Every Moment Counts
I didn't have to wonder why I had received this particular book as a gift. Its title was unique and stopped me in my tracks just reading the front cover, In Praise of Slowness - Challenging the Cult of Speed.
I knew, in fact, the moment I held the little book that my time of reckoning had come and I would take to heart what would be waiting on its pages. Having been nicknamed "Don't-Waste-A-Minute Bethie" by my children years ago, I admit to being a speedaholic ready for reform.
In an age of speed and efficiency, it's easy to rev up with our crazy-paced society and get an unbalanced perspective on cramming every possible "productive" moment into every hour of every day. I had in fact taken the norm of our speedy culture to my own fevered pitch of fast-paced lunacy. I actually remember a time a few years back when we were short staffed and I caught myself checking voicemail 8 or 10 times in the short 15-minute period it took to run to the post office . . . SCARY! Just as with any other habit, the need to hurry on to the next task was not only present at work but also in relationships, cooking, helping with homework, etc.
Unsure of when I had adopted the motto that faster is always better, I realized in time that my years of speedy compulsion were wearing me out and causing unnecessary stress in myself and in others.
Even as a person that is energized and motivated by moving fast and getting things done, I began to realize that finding a balance between being productive and rushing through life would have much more satisfying results. Carl Honoré says in his book that the price we pay for unrelenting speed can be a costly one. People all over the world are reclaiming their time, slowing down the pace and living happier, healthier lives as a result. As individuals and groups find balance in all the things they do, people discover energy and efficiency where they may have least expected it - in slowing down.
What's the Hurry?
Zig Ziglar told a simple story of the way we have become obsessed with time. "If my grandfather missed a train, he simply caught one the next day; if my father missed an airplane, he caught one later that day. But I must tell you quite frankly that if I miss one section of a revolving door, my day is shot." If we take the example further for today's working generation, we would more practically look beyond the frustrations of travel to the way we work and communicate and live.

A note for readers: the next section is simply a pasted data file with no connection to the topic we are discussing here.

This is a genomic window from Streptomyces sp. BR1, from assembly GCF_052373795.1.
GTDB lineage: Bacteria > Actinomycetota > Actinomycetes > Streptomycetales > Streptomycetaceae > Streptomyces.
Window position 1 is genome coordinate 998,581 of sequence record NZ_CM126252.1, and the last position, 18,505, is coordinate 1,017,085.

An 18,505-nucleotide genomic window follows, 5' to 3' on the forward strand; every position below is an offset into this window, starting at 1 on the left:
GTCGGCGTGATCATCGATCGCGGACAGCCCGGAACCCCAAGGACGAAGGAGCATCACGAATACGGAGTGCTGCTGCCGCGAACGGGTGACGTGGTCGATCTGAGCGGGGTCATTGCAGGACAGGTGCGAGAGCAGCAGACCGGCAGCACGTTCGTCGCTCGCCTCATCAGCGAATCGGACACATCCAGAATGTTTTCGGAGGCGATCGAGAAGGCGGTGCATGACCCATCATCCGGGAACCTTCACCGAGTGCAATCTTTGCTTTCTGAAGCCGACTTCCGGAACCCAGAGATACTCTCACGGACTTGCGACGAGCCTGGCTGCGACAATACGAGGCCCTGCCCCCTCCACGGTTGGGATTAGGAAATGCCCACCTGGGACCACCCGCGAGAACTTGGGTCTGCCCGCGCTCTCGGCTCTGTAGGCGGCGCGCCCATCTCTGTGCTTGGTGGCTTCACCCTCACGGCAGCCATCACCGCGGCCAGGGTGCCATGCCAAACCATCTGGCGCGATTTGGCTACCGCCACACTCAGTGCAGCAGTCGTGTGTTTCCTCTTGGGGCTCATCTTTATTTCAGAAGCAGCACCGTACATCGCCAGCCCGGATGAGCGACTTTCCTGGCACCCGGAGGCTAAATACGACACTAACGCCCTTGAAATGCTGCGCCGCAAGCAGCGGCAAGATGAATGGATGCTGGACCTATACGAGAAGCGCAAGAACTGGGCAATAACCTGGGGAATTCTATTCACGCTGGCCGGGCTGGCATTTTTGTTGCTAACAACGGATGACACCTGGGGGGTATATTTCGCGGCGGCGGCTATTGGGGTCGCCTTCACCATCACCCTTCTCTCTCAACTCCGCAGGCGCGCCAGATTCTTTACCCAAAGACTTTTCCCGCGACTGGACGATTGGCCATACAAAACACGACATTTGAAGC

Think of the frustration level while waiting for a website to load or an email attachment to download longer than expected. What takes a matter of seconds seems like hours. With information at our fingertips, we continue to want it to come faster and faster than ever before.
We have gone from the great novelty of making business calls from our car to expecting cell phones to be answered any time, any place. Email somehow requires an answer when it arrives rather than when it is convenient. With accessibility and accountability influencing us 24/7, it is no wonder we become obsessed with saving time. What if we could slow down and manage our time better by asking two simple questions on a regular basis: "What's the hurry?" and "What's important?"
"Challenging the Cult of Speed" is about finding balance and slowing down when it makes sense. It doesn't promote laziness, procrastination or ignoring responsibilities but simply promotes choosing to prioritize and value things at different speeds. When a book like The One-Minute Bedtime Story can become popular, microwave dinners are the norm, and even yoga practitioners are so anxious for results that they push to the point of injury, it's time to stop and think.
Getting a grip on mindless speed may be as simple as taking time for activities that defy acceleration like walking, gardening, reading, stargazing, or keeping a journal. If we listen to the body and the mind when they say, "Slow down," we can develop the discipline to approach circumstances that call for speed and intensity with a calm and unflustered purpose like never before.